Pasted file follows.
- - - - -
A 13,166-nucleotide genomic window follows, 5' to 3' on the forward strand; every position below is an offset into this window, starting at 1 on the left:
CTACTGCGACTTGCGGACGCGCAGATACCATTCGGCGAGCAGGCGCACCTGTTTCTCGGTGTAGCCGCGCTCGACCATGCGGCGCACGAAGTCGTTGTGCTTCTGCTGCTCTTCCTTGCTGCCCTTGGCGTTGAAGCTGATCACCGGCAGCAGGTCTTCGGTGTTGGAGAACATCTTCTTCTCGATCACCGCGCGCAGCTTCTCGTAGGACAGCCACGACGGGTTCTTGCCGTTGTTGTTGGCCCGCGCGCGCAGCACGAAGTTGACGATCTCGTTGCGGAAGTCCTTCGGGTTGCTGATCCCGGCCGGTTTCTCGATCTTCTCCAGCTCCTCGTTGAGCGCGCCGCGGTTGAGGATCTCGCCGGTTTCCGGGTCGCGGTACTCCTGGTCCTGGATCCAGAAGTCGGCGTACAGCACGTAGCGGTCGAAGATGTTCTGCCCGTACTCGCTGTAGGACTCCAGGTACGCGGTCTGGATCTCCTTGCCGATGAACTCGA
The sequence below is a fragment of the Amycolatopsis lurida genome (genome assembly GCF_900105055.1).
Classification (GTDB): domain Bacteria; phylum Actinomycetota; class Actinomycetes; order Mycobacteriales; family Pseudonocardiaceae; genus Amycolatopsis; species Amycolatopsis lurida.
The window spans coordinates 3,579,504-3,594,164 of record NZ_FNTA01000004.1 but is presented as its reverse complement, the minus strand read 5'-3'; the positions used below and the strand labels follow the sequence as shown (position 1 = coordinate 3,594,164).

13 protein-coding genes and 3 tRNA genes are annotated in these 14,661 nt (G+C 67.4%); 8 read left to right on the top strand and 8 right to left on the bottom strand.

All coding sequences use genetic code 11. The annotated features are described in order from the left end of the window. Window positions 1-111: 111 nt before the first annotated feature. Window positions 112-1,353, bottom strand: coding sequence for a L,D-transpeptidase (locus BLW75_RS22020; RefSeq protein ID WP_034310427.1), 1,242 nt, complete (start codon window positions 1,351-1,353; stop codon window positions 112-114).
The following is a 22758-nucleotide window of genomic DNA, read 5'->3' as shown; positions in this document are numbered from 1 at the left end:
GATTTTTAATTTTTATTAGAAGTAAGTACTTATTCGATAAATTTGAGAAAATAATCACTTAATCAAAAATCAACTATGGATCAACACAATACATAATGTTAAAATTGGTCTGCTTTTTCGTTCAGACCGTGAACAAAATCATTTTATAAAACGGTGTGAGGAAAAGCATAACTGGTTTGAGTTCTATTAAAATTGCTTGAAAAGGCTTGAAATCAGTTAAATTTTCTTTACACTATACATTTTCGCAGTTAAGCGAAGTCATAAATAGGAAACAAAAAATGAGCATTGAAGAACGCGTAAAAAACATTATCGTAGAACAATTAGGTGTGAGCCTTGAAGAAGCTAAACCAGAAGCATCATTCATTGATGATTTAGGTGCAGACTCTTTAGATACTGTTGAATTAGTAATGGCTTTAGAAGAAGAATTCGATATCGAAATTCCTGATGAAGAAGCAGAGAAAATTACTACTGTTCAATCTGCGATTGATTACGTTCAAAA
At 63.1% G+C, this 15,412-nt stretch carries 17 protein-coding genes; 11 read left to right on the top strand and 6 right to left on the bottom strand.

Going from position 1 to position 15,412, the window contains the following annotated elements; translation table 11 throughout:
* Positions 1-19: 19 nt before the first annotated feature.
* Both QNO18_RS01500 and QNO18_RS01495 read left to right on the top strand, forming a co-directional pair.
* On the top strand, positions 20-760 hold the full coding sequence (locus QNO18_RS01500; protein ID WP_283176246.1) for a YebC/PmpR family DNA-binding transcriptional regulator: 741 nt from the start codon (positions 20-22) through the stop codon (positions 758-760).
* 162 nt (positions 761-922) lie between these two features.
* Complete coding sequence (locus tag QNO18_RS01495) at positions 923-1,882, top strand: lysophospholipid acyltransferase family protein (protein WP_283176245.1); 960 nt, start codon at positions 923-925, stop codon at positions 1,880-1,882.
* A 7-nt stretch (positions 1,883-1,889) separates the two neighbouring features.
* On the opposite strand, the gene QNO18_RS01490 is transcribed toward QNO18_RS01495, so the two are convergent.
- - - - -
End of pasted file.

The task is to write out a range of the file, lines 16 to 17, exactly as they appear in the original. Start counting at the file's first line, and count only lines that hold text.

* Complete coding sequence (locus tag QNO18_RS01495) at positions 923-1,882, top strand: lysophospholipid acyltransferase family protein (protein WP_283176245.1); 960 nt, start codon at positions 923-925, stop codon at positions 1,880-1,882.
* A 7-nt stretch (positions 1,883-1,889) separates the two neighbouring features.